Pages publishers sue to overturn Seattle’s unconstitutional phone
Dex One Corp., SuperMedia and the Yellow Pages
Association (YPA) filed suit in the U.S. District Court for the
Western District of Washington to challenge a Seattle phone book
ordinance on the grounds that it restricts publishers’ fundamental
right to free speech.
The complaint, filed by lead attorneys David Burman and Kathleen
O’Sullivan of Seattle-based Perkins Coie, LLP, asserts that the
ordinance enacted last month violates the First Amendment, which
prohibits government from licensing or exercising advance approval
of the press, from directing publishers what to publish and to
whom they may communicate, and from assessing fees for the privilege
of publishing. The suit also claims that the Seattle ordinance
unlawfully interferes with interstate commerce and violates the
privacy rights of Seattle residents.
“We agree that residents should have a choice of whether they
receive a Yellow Pages directory, but the Seattle City Council
has passed a law that violates the most basic freedom in the
United States,” said Neg Norton, president, YPA. “Even as we
oppose the ordinance in court, we are moving forward with plans
to provide a first-class, national consumer choice website at
www.yellowpagesoptout.com. This website will easily enable consumers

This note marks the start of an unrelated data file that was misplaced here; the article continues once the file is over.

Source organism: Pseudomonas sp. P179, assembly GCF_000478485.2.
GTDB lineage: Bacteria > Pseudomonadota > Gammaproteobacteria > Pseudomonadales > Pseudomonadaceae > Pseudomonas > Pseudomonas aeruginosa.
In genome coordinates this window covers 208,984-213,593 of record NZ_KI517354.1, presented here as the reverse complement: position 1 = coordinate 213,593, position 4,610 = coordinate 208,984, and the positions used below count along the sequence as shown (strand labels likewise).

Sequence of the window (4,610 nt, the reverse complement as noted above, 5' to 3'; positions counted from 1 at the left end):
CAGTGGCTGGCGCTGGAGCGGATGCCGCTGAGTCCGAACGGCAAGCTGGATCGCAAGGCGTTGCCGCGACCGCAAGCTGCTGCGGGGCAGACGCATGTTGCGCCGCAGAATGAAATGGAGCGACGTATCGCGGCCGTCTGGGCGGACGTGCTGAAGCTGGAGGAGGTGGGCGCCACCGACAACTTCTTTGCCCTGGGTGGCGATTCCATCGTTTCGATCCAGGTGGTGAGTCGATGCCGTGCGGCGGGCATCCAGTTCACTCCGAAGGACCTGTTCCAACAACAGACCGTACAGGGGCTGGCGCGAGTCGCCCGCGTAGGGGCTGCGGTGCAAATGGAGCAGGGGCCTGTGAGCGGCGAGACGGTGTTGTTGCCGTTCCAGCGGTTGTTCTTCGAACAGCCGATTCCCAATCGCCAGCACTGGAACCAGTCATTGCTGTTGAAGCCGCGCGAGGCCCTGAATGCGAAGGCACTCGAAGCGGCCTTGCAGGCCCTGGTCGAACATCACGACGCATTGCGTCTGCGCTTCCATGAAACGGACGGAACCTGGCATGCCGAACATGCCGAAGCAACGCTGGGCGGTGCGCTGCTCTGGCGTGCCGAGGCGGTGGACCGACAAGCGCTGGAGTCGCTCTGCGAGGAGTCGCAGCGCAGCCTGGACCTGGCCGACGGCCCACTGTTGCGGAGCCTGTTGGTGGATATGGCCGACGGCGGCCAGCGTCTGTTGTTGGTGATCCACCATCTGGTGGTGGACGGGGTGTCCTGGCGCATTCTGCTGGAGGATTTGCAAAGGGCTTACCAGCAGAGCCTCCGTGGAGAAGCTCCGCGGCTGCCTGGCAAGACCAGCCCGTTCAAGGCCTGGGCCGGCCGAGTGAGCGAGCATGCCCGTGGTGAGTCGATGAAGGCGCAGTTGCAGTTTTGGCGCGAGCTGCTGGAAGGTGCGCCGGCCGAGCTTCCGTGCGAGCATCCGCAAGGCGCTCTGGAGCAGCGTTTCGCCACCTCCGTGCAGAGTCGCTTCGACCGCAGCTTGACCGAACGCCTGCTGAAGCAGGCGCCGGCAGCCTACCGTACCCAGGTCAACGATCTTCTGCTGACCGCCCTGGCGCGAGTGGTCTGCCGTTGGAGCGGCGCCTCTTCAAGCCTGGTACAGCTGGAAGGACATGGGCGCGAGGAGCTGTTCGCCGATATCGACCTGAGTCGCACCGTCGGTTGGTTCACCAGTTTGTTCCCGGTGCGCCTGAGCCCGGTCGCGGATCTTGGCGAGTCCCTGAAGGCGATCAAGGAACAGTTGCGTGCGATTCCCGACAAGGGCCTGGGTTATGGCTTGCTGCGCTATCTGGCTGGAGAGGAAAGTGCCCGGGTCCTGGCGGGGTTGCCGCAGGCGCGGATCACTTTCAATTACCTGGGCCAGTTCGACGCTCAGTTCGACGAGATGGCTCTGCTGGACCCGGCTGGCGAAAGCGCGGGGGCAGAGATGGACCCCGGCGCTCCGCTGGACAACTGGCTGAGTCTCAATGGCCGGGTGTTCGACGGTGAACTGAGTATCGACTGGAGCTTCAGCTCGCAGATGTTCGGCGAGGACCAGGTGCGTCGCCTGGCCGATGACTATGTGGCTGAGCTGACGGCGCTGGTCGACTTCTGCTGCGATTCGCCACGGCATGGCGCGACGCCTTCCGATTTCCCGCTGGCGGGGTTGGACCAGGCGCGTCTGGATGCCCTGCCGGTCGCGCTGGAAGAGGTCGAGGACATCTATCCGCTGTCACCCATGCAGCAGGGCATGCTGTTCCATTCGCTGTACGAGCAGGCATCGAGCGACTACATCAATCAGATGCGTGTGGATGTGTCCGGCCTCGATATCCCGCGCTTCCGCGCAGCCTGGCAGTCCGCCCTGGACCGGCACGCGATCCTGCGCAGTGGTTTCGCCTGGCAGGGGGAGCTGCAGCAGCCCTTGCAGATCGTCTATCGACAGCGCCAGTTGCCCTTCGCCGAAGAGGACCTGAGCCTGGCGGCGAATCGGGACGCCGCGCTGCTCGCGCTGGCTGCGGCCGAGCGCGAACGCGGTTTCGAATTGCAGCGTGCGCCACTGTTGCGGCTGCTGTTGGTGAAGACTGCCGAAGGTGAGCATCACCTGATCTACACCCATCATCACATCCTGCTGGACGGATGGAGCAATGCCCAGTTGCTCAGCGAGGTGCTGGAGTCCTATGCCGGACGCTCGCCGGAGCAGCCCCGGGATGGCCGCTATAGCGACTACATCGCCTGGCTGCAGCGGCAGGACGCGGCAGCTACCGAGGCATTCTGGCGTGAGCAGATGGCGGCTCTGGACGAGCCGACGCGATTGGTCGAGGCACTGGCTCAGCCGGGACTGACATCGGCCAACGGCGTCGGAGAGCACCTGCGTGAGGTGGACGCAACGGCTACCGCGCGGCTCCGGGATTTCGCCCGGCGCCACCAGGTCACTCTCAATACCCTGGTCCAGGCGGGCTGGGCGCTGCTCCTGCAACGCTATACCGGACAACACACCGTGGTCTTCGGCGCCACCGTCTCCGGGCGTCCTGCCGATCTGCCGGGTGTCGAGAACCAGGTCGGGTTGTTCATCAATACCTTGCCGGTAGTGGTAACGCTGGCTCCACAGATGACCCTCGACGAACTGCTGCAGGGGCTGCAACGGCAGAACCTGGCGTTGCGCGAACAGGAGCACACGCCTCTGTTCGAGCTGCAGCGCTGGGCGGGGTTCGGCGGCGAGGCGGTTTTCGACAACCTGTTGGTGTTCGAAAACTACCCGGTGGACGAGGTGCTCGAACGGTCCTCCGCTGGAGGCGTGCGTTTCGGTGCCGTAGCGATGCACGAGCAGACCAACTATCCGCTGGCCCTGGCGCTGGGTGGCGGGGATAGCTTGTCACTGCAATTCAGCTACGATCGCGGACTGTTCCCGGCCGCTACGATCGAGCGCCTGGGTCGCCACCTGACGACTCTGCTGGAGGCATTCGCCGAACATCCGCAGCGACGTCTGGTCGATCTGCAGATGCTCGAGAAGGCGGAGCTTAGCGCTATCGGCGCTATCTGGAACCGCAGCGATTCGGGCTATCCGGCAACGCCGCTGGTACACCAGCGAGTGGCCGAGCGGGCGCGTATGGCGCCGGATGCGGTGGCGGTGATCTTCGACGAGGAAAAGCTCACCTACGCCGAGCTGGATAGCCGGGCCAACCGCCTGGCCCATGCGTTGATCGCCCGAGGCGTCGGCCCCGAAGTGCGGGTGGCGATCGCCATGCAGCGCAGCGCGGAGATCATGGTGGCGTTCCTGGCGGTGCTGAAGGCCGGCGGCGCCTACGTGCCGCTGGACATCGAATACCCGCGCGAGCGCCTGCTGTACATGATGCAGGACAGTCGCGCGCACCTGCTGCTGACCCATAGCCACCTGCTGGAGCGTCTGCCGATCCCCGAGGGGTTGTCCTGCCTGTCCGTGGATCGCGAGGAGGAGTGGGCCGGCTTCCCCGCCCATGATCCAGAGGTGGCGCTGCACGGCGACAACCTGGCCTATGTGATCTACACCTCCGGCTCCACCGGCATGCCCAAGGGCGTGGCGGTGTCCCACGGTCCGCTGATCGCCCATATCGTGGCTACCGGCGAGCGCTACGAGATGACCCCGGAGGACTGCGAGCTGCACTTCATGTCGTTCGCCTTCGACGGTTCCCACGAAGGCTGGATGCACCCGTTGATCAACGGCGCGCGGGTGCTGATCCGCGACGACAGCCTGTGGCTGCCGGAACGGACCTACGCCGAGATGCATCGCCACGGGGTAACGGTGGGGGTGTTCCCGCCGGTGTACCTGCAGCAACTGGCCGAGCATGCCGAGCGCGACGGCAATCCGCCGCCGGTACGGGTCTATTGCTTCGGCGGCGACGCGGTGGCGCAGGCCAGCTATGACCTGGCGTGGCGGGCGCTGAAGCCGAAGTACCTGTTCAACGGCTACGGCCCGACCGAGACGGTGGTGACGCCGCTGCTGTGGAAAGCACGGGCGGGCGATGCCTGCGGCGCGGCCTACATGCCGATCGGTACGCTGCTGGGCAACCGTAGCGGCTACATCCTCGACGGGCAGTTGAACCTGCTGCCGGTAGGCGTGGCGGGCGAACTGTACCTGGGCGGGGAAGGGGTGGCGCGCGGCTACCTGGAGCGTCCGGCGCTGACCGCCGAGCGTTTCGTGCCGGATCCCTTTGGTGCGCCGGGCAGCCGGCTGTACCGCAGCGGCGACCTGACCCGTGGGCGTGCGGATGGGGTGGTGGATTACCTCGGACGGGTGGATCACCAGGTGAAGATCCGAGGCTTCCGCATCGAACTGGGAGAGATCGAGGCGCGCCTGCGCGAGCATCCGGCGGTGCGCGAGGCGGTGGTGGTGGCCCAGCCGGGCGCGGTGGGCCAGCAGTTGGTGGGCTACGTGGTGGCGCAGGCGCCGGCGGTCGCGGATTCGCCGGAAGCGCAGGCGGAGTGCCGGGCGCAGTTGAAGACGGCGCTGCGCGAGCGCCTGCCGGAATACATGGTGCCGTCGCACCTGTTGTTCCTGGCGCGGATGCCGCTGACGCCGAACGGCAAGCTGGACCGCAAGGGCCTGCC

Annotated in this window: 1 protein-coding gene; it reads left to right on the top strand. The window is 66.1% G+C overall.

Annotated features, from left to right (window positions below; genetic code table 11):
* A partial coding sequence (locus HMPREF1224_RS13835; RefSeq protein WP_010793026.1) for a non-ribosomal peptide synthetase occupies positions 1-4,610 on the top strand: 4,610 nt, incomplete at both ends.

to opt-out of unwanted phonebooks and will add no costs to taxpayers
anywhere – in Seattle or across the country.”
Directory publishers have made significant investments in sustainable
production practices since launching industrywide Environmental
Guidelines in 2007. Successes include:
- Launching consumer choice programs to give consumers a
choice to reduce or stop directory delivery.
- Using paper that contains recycled content and fiber derived
from lumber byproducts making it unnecessary to use new trees
to produce directories.
- A 29 percent reduction in the use of directory paper since
2006 as a result of advanced pagination systems and programs
to reduce the number and size of directories.
- Using soy-based inks and non-toxic dyes that pose little
threat to soil or groundwater supplies and adhesives in the binding
process that are eco-friendly and non-toxic.
- Supporting recycling and up-cycling programs that ensure
directories have a life after use.